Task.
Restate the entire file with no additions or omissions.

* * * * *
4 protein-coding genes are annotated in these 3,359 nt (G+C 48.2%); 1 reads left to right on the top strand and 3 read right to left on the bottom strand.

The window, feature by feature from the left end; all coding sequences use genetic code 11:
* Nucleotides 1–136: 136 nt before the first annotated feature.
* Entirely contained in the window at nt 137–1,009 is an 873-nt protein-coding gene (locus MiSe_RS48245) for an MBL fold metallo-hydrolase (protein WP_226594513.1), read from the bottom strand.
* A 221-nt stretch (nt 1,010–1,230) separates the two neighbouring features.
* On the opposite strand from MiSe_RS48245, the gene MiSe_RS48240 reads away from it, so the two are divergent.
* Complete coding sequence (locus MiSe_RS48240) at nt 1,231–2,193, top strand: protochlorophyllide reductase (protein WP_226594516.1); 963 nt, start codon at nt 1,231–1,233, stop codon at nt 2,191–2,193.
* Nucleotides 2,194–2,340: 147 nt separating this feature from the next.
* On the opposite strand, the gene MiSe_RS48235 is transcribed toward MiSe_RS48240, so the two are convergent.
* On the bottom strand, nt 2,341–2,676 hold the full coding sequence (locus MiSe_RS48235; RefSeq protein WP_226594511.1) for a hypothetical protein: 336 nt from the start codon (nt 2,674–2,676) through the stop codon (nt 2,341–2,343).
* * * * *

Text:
4 protein-coding genes are annotated in these 3,359 nt (G+C 48.2%); 1 reads left to right on the top strand and 3 read right to left on the bottom strand.

The window, feature by feature from the left end; all coding sequences use genetic code 11:
* Nucleotides 1–136: 136 nt before the first annotated feature.
* Entirely contained in the window at nt 137–1,009 is an 873-nt protein-coding gene (locus MiSe_RS48245) for an MBL fold metallo-hydrolase (protein WP_226594513.1), read from the bottom strand.
* A 221-nt stretch (nt 1,010–1,230) separates the two neighbouring features.
* On the opposite strand from MiSe_RS48245, the gene MiSe_RS48240 reads away from it, so the two are divergent.
* Complete coding sequence (locus MiSe_RS48240) at nt 1,231–2,193, top strand: protochlorophyllide reductase (protein WP_226594516.1); 963 nt, start codon at nt 1,231–1,233, stop codon at nt 2,191–2,193.
* Nucleotides 2,194–2,340: 147 nt separating this feature from the next.
* On the opposite strand, the gene MiSe_RS48235 is transcribed toward MiSe_RS48240, so the two are convergent.
* On the bottom strand, nt 2,341–2,676 hold the full coding sequence (locus MiSe_RS48235; RefSeq protein WP_226594511.1) for a hypothetical protein: 336 nt from the start codon (nt 2,674–2,676) through the stop codon (nt 2,341–2,343).